I’m pretty sure you’ve heard of phone scams. I get these types of calls almost every week. Clever criminals armed with a phone, spoofed numbers, and a devious imagination, work tirelessly to devise schemes to fleece hard-working folks. The confident con men posing as government officials, family members, and company representatives, work on people’s fears, generosity, and sometimes greed to defraud them.
While there are as many variations of phone scams as there are different flavors of Coca-Cola, they all have a common aim: to get you to part with money or sensitive information, which they’ll ultimately use to steal from you.
Here Are Some of the Most Common of These Phone Scams and How They Work:
The fake lottery winnings
Fake lottery scammers call up their intended victims and ask them to pay some fee to claim a prize or winnings from a lottery, competition or sweepstake. They may also send you an email, text message, or contact you on social media.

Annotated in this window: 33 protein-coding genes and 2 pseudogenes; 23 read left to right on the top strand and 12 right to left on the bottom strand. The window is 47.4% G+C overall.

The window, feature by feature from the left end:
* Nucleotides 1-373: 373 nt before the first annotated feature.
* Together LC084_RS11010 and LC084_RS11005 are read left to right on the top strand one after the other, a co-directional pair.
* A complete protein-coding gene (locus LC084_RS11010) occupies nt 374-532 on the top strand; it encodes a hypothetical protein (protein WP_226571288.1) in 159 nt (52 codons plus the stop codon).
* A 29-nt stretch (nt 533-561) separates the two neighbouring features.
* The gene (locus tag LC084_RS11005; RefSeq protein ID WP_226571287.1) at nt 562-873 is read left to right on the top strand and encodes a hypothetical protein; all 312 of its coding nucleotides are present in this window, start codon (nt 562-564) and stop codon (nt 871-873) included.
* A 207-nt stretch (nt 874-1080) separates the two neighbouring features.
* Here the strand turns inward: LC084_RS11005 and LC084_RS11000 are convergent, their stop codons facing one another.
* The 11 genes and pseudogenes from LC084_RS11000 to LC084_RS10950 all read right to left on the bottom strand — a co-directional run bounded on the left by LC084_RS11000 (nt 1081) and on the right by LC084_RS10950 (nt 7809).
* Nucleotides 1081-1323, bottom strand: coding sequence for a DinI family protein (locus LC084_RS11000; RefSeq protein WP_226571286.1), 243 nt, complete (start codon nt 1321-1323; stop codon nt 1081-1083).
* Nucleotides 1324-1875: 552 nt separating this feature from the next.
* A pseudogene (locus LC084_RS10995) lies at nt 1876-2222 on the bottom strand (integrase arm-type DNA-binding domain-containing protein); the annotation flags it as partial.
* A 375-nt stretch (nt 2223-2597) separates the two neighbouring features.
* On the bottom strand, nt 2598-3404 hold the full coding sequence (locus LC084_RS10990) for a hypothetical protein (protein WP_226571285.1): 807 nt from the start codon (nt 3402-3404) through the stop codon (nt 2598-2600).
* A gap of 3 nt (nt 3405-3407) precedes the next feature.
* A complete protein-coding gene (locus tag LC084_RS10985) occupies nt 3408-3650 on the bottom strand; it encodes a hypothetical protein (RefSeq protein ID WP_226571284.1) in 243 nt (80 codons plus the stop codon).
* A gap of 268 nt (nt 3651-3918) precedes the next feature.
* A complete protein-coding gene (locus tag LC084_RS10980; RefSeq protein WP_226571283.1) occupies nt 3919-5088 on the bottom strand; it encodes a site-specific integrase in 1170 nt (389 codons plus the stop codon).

What competition? You probably can’t recall entering for any such activity. But then, there’s the allure of the mouth-watering “prize,” which could range from cash to an exotic holiday to high-end computers or smartphones. It’s at this point would be victims drop their guards.
To claim your prize, the smooth-talking criminal will demand that you pay a fee. The said fee will cover taxes, insurance, bank fees, or courier charges. They will usually throw in some sense of urgency here – pay quickly or lose your winnings.
They’ll often go further and ask you not to let anyone know, with the reasoning that keeping the information private will prevent other people from getting your prize. These vehicles of urgency and privacy serve to prevent you from seeking additional information or advice from other sources.
While some of these phone scammers will stop at taking any fee that their unfortunate victim unwittingly pays, others will extract your details under the guise of establishing your identity as the real winner. They may also demand your bank details so they can pay the prize money directly paid to you. They will use this information to steal your identity and plunder your bank account.